Brothers in Arms: Earned in Blood Review
If you played Brothers in Arms: Road to Hill 30 and did not like it, then you may as well stop reading this review – Earned in Blood is very similar to its predecessor, but is a good deal more challenging. Still with me? OK, good. First let me bring those who did not play Road to Hill 30 up to speed and then I’ll take a close look at what’s new in Earned in Blood.
Brothers in Arms is not your typical World War II shooter, and not just because it is based on the real-life war experiences of American GIs in Normandy. Rather than take the Rambo-esque, one man against the Nazi war machine approach typical of WWII shooters, Brothers in Arms opts for a more realistic take on the war. The gameplay follows the US Army doctrine of “find, fix, flank, and finish.” This means that you will need to move cautiously through fields and villages until you spot the enemy. Once you find the enemy, you need to order your squad to pin them down with suppressing fire as you maneuver your way to a flanking position – i.e. while they’re hunkered down dodging bullets you sneak up on them from the side or behind. You then gun them down before they know what hit them and this is where the “finish” comes in. In Road to Hill 30, most of the battles played out as a series of puzzles or training exercises. Each German position could be fired on from a secure location and there was always a path where you could sneak up on their flank and finish them off. Well things are not quite that straightforward in Earned in Blood…
The goal in Earned in Blood is still to suppress and flank the enemy, but this time out the enemy is less cooperative. They’re more apt to see you coming up on their flank and react, and even when they don’t see you they react to your presence a lot faster. If you come up on a whole group of German soldiers, odds are at least one of them will start shooting back at you before you can pick them all off. Furthermore, they’re not above making a hasty retreat if the odds don’t look good. At times you may find all of your work setting up suppression fire and maneuvering into position for naught as the enemy refuses to stick around for the payoff. There will even be times when they turn the tables are work to flank your squad. Lastly, a lot of your encounters with the enemy will not be set piece puzzles with ready made cover for suppressing fire and protected flanking lanes. There will be times when you’ll be forced into face-to-face shootouts with the enemy, and the survival rate of these types of encounter is not good. The problem with this, beyond the obvious need to do a fair amount of reloading, is that the maps are still pretty constrained even though the gameplay has been opened up a bit. Artificial constraints such as low walls or barbed wire fences cut down you options significantly and far too often funnel you towards enemy kill zones. I really enjoyed the tactical aspect of Road to Hill 30 but in Earned in Blood I found many frustrating moments.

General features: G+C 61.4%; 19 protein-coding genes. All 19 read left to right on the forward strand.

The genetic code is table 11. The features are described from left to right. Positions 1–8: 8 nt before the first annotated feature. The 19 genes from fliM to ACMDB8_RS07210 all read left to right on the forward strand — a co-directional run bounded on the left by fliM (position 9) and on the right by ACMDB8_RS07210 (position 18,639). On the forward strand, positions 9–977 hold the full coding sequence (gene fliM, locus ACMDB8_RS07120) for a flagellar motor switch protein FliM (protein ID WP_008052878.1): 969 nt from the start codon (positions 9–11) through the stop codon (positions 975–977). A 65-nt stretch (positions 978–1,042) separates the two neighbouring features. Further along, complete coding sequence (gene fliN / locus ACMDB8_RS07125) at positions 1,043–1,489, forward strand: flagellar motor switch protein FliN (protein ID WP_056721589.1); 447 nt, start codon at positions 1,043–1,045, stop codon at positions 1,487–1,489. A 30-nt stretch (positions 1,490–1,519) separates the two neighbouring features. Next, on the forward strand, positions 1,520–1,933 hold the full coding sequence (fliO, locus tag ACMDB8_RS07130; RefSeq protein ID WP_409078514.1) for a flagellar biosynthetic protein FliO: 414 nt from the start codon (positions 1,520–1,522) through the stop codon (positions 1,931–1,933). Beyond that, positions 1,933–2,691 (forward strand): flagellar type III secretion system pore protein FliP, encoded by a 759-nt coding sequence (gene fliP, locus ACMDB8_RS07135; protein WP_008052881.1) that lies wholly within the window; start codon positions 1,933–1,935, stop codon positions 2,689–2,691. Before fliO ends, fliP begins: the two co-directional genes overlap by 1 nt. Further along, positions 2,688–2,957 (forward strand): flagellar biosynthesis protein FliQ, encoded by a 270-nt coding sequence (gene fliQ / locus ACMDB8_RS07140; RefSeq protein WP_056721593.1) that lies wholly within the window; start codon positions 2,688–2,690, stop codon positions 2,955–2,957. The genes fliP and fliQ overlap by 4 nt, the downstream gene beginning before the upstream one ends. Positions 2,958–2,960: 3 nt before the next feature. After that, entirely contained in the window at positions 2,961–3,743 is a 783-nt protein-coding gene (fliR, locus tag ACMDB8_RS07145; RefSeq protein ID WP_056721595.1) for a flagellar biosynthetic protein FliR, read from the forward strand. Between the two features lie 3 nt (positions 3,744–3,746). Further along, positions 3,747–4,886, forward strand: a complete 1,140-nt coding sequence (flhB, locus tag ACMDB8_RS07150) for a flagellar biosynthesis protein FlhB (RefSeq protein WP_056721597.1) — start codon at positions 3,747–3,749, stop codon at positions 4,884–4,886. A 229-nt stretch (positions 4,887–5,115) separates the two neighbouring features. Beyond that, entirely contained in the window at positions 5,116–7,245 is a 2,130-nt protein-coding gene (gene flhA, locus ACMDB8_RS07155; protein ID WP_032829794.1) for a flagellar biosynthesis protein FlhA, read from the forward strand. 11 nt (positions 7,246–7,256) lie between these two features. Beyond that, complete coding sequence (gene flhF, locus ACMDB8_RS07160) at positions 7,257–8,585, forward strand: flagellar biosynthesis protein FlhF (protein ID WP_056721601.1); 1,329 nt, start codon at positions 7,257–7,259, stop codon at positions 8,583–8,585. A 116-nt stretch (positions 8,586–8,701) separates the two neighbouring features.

One of the strong points of Road to Hill 30 was the AI of your squad. Order them to a location and they were smart enough to find cover and respond to enemy fire on their own. This is still the case in Earned in Blood, but I noticed some occasional issues with their behavior that I didn’t see the first time out. Perhaps in opening up the options for the enemy it left room for confusion to creep into your squad. Some of the problems that I ran into included a squad that got lost and refused to regroup until I went back and collected them and a squad that took up a firing position from which they couldn’t get a line of fire to the enemy even though they would have had a clear shot a few feet to their left. Where in Road to Hill 30 I could always count on my squad, I played Earned in Blood with a nagging doubt stuck in my mind that forced me to constantly keep an eye on my squad instead of focusing my attention entirely on the enemy.